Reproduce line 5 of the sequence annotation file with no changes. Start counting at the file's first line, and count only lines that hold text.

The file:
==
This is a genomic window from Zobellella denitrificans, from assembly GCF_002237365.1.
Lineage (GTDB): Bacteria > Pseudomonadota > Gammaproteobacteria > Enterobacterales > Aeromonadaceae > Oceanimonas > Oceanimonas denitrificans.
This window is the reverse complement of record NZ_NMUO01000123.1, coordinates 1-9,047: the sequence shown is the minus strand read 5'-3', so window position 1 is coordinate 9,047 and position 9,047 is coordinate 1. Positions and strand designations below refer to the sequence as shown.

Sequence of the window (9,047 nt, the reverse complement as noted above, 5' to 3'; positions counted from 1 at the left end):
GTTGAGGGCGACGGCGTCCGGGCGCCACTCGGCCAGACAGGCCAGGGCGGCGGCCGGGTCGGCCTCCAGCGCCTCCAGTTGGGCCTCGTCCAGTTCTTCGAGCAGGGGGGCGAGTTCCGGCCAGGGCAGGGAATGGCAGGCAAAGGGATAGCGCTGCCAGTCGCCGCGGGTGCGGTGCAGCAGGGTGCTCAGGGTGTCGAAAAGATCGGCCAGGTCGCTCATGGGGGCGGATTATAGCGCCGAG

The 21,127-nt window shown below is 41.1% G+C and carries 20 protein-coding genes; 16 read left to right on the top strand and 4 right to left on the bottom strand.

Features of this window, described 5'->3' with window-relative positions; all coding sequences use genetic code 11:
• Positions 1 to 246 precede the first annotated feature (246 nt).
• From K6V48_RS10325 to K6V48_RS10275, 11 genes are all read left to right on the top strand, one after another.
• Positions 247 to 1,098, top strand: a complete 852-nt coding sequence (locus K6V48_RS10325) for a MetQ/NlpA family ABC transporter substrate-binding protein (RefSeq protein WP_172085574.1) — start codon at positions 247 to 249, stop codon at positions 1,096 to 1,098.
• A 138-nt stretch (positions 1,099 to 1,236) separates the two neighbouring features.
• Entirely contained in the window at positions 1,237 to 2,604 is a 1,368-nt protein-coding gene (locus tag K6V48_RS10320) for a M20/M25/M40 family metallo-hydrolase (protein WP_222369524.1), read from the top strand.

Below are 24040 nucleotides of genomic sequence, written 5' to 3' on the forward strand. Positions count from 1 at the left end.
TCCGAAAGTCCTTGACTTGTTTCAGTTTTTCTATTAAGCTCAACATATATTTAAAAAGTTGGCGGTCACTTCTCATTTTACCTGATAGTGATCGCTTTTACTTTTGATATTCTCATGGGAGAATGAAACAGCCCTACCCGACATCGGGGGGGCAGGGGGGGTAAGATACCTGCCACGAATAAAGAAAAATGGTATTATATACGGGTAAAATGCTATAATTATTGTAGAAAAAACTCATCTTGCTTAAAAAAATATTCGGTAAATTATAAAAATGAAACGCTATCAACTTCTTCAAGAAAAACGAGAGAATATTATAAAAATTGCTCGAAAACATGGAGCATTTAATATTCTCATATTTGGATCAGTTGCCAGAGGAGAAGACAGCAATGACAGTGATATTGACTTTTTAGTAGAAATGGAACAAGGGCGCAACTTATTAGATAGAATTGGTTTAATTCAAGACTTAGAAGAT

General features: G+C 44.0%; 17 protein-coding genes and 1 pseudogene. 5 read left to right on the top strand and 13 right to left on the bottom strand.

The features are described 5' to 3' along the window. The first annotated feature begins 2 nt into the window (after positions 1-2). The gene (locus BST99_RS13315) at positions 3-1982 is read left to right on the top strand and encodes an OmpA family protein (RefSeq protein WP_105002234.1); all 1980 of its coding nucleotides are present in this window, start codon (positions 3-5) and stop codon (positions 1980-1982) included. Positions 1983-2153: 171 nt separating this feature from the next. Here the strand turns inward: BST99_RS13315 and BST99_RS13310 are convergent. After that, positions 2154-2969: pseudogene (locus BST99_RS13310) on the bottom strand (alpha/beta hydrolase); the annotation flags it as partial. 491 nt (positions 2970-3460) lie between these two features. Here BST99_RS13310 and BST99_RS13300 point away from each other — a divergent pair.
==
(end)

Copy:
GTTGAGGGCGACGGCGTCCGGGCGCCACTCGGCCAGACAGGCCAGGGCGGCGGCCGGGTCGGCCTCCAGCGCCTCCAGTTGGGCCTCGTCCAGTTCTTCGAGCAGGGGGGCGAGTTCCGGCCAGGGCAGGGAATGGCAGGCAAAGGGATAGCGCTGCCAGTCGCCGCGGGTGCGGTGCAGCAGGGTGCTCAGGGTGTCGAAAAGATCGGCCAGGTCGCTCATGGGGGCGGATTATAGCGCCGAG